Several points on this: *de minimis* inclusion of RosettaCommons code in patch files or new code is okay. Boilerplate like general format of how a mover is set up is inconsequential. In particular, your examples of `#including`Rosetta headers, calling Rosetta functions and linking the Rosetta libraries is perfectly fine.  As long as there's not a "substantial" amount of RosettaCommons code in what you're distributing, it doesn't fall afoul of the Rosetta License. Likewise, a couple of lines of context in "context diffs" is fine too. Conversely, including significant sections of RosettaCommons code in patches because of copy/paste isn't good, even if it you did retype it, rather than a literal copy/paste. (Patch programs are rather simplistic, so if you use one, double check that the code your patch program extracts is indeed entirely your own work.)


Discussion on licensing: While you're free to license your additions under whatever terms you wish, I'd encourage you to pick a license which is compatible with the Rosetta license. Certain licenses (the GPL and CC-SA are two prominent examples) have requirements/goals which are at odds with the Rosetta license. While technically you can distribute a GPLed patch to Rosetta, the conflict in licensing could make things a bit thorny for people who want to use it later. I'd personally recommend something like the MIT or 3-clause BSD license, if you're looking at Open Source licenses. (A potential added benefit is that with MIT/BSD licensed code, things become easier if you want to work with RosettaCommons developers later to include your improvements into the main Rosetta release.)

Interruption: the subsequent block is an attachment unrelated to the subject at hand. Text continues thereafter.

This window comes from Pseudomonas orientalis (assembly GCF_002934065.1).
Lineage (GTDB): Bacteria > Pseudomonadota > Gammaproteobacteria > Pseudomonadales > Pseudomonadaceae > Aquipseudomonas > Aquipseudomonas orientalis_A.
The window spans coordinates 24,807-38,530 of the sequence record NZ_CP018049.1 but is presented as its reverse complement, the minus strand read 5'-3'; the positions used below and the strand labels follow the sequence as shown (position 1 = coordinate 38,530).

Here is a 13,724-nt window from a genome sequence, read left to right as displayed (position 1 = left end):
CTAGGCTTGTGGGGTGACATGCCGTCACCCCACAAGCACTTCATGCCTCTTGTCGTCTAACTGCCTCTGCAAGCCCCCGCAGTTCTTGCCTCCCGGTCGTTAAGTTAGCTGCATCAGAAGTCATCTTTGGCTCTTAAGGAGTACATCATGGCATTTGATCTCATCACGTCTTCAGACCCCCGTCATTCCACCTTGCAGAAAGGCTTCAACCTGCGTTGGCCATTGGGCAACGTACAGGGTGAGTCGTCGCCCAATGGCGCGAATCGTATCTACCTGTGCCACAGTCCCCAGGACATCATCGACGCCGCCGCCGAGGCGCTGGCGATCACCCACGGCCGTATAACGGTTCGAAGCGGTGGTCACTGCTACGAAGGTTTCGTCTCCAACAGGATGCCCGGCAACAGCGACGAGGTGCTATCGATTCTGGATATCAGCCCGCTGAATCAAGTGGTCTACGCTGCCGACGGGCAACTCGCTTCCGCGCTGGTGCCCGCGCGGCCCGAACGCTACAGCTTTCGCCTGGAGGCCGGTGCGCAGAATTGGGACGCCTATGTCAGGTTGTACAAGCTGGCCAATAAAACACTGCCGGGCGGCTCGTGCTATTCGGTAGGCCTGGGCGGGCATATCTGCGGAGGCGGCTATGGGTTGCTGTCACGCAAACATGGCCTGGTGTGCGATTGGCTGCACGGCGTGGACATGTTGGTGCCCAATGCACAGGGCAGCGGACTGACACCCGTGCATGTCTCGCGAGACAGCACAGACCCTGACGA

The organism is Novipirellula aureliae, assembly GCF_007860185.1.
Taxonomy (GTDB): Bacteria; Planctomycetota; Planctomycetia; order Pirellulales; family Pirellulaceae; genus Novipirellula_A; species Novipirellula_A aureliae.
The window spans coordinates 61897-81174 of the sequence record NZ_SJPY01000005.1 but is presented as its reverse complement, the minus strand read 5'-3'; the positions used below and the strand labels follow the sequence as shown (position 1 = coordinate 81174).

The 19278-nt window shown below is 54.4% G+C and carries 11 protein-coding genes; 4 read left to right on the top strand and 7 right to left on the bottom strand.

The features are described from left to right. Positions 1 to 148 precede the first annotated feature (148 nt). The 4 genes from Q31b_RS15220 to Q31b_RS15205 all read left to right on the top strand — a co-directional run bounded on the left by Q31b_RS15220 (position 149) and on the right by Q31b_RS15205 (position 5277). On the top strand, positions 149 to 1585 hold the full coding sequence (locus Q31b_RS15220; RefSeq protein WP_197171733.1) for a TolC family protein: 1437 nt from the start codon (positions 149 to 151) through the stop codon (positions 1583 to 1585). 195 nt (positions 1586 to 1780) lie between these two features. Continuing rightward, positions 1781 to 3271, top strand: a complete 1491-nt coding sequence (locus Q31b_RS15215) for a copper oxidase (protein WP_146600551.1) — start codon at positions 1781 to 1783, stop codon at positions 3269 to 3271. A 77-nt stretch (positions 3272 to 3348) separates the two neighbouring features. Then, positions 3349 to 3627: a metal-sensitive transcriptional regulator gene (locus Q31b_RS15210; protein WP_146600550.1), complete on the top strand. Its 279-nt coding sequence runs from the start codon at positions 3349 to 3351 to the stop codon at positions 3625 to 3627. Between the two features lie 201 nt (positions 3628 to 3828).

Fri, 2018-11-09 13:31

jadolfbr, you're right, the short answer is yes. As far as I understand the post from smlewis the only proper way is to address questions like mine directly to the UW CoMotion team. Therefore I didn't post a complete answer from the team. As you said, there are plenty of PyRosetta scripts. However, I found very few Rosetta Cpp code. So the question came up.

rmoretti, thank you for the detailed and informative answer. The discussion is about non-profit research project written by an academic group for an academic purpose only. There will be no any Rosetta code modification, mixing, copy/paste, code rewriting or copying program/algorithm logic. Thank you for explaining the patch approach and that it is OK to use short (a couple of lines) standard procedures for some object configuration as well as linking the Rosetta libraries. The question wasn't directly about it, but it was bothering me. Thank you for discussing licenses. My first thought was to use the GPL, but after some search, it seems that using any copyleft license isn't the best way for research projects. Your reasoning helped me to choose a correct license.

Thanks for the replies.

Mon, 2018-11-12 09:19